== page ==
In that interview with Kerry Miller, urban sociologist George Galster described two things that can counter market forces that work to increase the homogeneity of neighborhoods: metro-area income redistribution like Minnesotas LGA program, and zoning requirements that require a diversity of affordability in new housing developments.
How is the Twin Cities doing on this front? Not very well lately, but there are few promising signs. Check out this recent Strib Op-Ed on improving the exurban park system, or this Strib story from a few weeks ago on townhouses in the suburbs… both pieces point towards a recent phenomenon: suburban (or "new") urbanism.
Well, here’s another piece of the puzzle. Here’s an article from last week detailing an effort in Chaska that seeks to implement "traditional neighbrhood design" housing in a new development there. Chaska is a small, but rapidly growing town just South of Shakopee and Chanhassen, and they’ve been on the cutting edge of city government involvement. (A few years ago they even built a city-owned Wi-Fi network.)
Something like the complex was always planned for the center of Clover Ridge. As in other new urbanist projects, the idea is to create a bustling "town center" at the heart of the neighborhood. The site is next to a recently built four-story condo building, near a park-and-ride bus stop and across the street from a brand-new Clover Ridge Elementary School.
Peter Musty of the Charette Center in Minneapolis, who helped design parts of Clover Ridge, said the Marketplace would be the one "block of real urbanism" in the neighborhood that makes it all work.
As a "technique for getting people out and walking," the shops will give residents a gathering spot and a destination.
Some residents can't wait.
Four years ago, Megan Schaack moved with her family from St. Louis Park to Clover Fields, a sub-neighborhood of Clover Ridge where houses sit close together on narrow lots -- a typical new urbanist design. "We like the look of it and the way it's conducive to meeting the neighbors," she said.
I’ve seen a few of the “urban” developments in the suburbs, like the one in Saint Louis Park, the mixed-use Village of Mendota Heights, or the “downtown” in Maple Grove. While the New Yorker in me cringes at these consumerist displays of newness, and the pedestrian in me tires at walking through the endless parking lots the ring Main Street Maple Grove, I still think these ”downtowns” are a good thing, and sorely needed in the sprawling burbs.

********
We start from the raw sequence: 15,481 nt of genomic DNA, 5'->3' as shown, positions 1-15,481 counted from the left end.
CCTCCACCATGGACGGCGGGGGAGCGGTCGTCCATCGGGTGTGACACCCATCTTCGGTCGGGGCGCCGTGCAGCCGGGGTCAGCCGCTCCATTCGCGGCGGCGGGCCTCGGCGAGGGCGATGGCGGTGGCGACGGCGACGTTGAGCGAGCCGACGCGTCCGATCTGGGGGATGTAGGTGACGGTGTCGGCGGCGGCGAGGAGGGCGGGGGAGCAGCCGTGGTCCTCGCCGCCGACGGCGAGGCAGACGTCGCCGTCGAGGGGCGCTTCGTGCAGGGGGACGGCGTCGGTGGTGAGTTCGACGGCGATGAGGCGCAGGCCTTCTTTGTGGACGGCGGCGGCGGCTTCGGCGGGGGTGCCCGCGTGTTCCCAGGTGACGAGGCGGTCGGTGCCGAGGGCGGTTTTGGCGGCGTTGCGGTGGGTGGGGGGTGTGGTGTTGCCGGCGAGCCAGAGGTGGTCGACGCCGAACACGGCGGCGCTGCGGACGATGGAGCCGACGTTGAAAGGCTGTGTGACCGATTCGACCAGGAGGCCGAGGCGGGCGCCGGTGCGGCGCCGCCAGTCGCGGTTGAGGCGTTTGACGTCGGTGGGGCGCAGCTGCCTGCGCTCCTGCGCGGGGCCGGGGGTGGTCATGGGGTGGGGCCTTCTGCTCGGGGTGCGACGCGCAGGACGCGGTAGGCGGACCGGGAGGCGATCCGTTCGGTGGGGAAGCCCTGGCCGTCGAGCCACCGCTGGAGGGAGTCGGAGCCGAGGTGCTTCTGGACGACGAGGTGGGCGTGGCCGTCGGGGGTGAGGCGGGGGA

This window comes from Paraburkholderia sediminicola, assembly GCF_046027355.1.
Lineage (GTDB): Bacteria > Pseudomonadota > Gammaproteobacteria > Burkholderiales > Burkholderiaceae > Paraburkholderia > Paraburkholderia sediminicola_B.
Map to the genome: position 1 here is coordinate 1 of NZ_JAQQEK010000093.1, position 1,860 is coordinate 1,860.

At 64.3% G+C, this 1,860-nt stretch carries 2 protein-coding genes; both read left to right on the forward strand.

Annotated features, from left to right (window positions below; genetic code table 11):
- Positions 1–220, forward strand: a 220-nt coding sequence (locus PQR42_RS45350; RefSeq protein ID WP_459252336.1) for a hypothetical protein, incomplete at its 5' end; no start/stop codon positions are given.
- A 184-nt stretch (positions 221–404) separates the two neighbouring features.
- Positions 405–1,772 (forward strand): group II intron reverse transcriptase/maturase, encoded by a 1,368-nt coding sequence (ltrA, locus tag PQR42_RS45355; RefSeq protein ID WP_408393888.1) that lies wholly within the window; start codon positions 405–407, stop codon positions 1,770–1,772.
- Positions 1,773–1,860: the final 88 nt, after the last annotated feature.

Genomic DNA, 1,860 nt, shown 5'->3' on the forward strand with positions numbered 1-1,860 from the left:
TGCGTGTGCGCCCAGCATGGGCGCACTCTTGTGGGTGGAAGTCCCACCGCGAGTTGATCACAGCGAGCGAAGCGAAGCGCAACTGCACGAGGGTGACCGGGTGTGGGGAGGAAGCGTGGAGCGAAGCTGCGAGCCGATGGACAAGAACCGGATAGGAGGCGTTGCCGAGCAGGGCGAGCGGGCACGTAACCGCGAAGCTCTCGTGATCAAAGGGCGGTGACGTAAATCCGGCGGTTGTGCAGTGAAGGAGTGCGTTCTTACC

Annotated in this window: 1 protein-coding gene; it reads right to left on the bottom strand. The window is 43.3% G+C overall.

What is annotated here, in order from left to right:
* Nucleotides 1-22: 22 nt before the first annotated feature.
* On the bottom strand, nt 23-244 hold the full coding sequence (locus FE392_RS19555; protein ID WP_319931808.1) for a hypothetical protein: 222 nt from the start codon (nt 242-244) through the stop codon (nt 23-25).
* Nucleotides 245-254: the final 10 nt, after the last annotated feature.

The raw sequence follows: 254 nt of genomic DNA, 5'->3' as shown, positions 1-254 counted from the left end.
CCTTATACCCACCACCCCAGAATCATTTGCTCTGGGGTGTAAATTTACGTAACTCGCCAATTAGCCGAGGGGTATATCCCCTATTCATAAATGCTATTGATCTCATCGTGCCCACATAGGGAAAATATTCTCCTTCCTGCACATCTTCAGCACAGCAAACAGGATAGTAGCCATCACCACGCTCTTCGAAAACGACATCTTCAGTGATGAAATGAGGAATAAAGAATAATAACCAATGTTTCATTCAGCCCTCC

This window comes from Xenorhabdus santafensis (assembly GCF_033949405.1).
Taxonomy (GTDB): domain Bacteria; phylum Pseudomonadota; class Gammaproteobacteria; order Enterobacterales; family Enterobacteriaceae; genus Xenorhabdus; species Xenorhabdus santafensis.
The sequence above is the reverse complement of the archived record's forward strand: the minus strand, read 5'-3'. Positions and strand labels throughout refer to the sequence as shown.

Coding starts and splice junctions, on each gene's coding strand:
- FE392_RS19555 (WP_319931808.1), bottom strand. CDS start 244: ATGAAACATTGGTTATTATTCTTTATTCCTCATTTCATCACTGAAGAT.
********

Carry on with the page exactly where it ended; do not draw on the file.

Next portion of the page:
That said, inserting a walkable street into a cul-de-sac-laden sprawl after the fact is pretty darn middling, and it pales in comparison to designing a walkable, sensical city in the first place. That’s why it’s nice to see Chaska thinking of these things in advance.
Here’s an exceprt from a different, more wonky piece on the Chaska development that gets to the heart of why it’s a good idea.
In Chaska, Minn., the first phase of a new traditional neighborhood is making significant strides toward creating residences that start affordable and stay that way. One of four neighborhoods within the Clover Ridge development, Clover Field combines a cost-efficient construction technique and uses a land trust organization to retain affordability while allowing homeowners to benefit and profit from their properties' increasing value. In doing so, Clover Ridge starts to deliver on the city of Chaska's vision of being "the best small town in America" by providing a neighborhood filled with a wide variety of housing styles and types -- and just as many price points.
Over thirty percent of the built-out Clover Ridge homes will be “affordable housing,” which is a very good percentage in a new development in the Twin Cities. Plus, the housing density is almost four times what it is in a “typical” suburb, wherever that is. (Actually, as I’ve pointed out before, suburban townhomes are far more popular than most people think.)
The downside to all this “new urbanism” news is how rare it really is that a new development includes a density and diversity in their housing. Sure the Met Council encourages affordable housing, and has a couple programs aimed an increasing affordability in the suburbs. But compared to a real affordability mandate, like the one they have in Montgomery County, MD, the Met Council can’t create real results.
Without some kind of regulation, real estate market forces are too powerful to resist for most cities – and this leads to inevitable inequalties. As George Galster explains, without revenue sharing or affordability requirements, city governments start competing with each other to attract the wealthiest home-buyers.
The Chaska project demonstrates that it’s not that hard to implement housing diversity if the desire (or requirement) is there.